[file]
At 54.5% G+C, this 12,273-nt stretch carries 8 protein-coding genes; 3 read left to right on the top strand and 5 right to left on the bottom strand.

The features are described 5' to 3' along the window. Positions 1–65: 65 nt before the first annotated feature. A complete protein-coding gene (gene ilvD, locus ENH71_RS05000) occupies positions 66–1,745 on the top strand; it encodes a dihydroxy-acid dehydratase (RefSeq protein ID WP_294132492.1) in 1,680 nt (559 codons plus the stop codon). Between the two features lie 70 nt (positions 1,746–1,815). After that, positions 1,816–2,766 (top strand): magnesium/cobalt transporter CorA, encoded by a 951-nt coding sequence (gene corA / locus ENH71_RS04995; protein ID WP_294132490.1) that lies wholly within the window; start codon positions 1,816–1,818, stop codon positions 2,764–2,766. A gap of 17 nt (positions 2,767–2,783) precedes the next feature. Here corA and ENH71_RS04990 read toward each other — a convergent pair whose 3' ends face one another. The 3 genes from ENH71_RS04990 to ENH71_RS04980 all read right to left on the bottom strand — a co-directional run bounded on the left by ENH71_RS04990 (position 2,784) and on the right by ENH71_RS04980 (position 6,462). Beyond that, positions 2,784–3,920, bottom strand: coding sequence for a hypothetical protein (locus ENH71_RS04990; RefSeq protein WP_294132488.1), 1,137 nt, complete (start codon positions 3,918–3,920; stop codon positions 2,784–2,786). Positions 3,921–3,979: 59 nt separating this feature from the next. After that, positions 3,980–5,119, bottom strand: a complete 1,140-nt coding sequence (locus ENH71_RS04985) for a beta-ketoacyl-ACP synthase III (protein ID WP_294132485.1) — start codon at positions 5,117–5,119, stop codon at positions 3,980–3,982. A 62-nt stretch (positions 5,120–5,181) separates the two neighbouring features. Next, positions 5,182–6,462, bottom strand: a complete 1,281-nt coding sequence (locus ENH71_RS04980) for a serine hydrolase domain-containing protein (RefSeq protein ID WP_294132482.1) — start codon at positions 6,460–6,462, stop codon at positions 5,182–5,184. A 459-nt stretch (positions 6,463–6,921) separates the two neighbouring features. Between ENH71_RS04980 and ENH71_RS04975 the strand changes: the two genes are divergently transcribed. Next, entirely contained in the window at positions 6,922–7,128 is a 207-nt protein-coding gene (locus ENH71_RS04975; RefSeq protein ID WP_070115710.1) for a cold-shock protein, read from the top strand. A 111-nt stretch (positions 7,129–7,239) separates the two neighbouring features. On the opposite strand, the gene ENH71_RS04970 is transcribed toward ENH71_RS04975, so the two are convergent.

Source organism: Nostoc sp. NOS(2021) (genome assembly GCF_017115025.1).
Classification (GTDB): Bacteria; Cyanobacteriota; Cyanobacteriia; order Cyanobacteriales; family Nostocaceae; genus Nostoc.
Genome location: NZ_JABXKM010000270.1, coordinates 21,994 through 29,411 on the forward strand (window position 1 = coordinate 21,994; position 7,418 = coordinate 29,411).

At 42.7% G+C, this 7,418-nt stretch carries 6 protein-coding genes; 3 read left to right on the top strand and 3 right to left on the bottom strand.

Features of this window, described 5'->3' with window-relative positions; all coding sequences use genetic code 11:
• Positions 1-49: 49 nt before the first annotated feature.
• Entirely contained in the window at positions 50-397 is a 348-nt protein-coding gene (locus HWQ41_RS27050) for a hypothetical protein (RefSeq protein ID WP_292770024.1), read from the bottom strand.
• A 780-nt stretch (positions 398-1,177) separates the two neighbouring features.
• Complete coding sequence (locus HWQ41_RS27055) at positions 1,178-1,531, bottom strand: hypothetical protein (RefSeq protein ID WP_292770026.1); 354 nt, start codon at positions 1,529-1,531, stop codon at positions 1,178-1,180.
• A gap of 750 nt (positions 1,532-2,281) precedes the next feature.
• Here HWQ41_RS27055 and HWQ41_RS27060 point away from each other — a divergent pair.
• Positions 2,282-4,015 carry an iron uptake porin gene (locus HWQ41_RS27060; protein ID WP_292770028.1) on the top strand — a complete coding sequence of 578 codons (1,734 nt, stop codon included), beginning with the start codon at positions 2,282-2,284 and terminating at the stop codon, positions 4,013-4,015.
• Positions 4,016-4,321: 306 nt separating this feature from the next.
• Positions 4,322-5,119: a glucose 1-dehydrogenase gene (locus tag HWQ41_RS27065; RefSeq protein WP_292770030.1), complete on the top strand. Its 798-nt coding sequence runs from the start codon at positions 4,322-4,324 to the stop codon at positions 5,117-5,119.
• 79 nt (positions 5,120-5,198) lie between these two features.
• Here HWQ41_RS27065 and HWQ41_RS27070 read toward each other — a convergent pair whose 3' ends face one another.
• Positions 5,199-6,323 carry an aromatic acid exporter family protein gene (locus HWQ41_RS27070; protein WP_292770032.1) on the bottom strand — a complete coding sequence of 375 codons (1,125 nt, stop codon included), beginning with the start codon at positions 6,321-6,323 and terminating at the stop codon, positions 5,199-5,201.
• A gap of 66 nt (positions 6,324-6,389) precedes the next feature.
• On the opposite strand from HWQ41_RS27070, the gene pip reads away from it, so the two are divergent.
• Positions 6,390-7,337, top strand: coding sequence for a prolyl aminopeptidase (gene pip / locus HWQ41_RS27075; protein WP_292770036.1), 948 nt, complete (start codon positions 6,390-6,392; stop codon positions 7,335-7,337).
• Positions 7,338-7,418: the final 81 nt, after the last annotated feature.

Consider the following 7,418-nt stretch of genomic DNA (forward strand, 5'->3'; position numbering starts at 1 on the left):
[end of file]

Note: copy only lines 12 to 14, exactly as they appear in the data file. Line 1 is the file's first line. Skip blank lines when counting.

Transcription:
• A gap of 750 nt (positions 1,532-2,281) precedes the next feature.
• Here HWQ41_RS27055 and HWQ41_RS27060 point away from each other — a divergent pair.
• Positions 2,282-4,015 carry an iron uptake porin gene (locus HWQ41_RS27060; protein ID WP_292770028.1) on the top strand — a complete coding sequence of 578 codons (1,734 nt, stop codon included), beginning with the start codon at positions 2,282-2,284 and terminating at the stop codon, positions 4,013-4,015.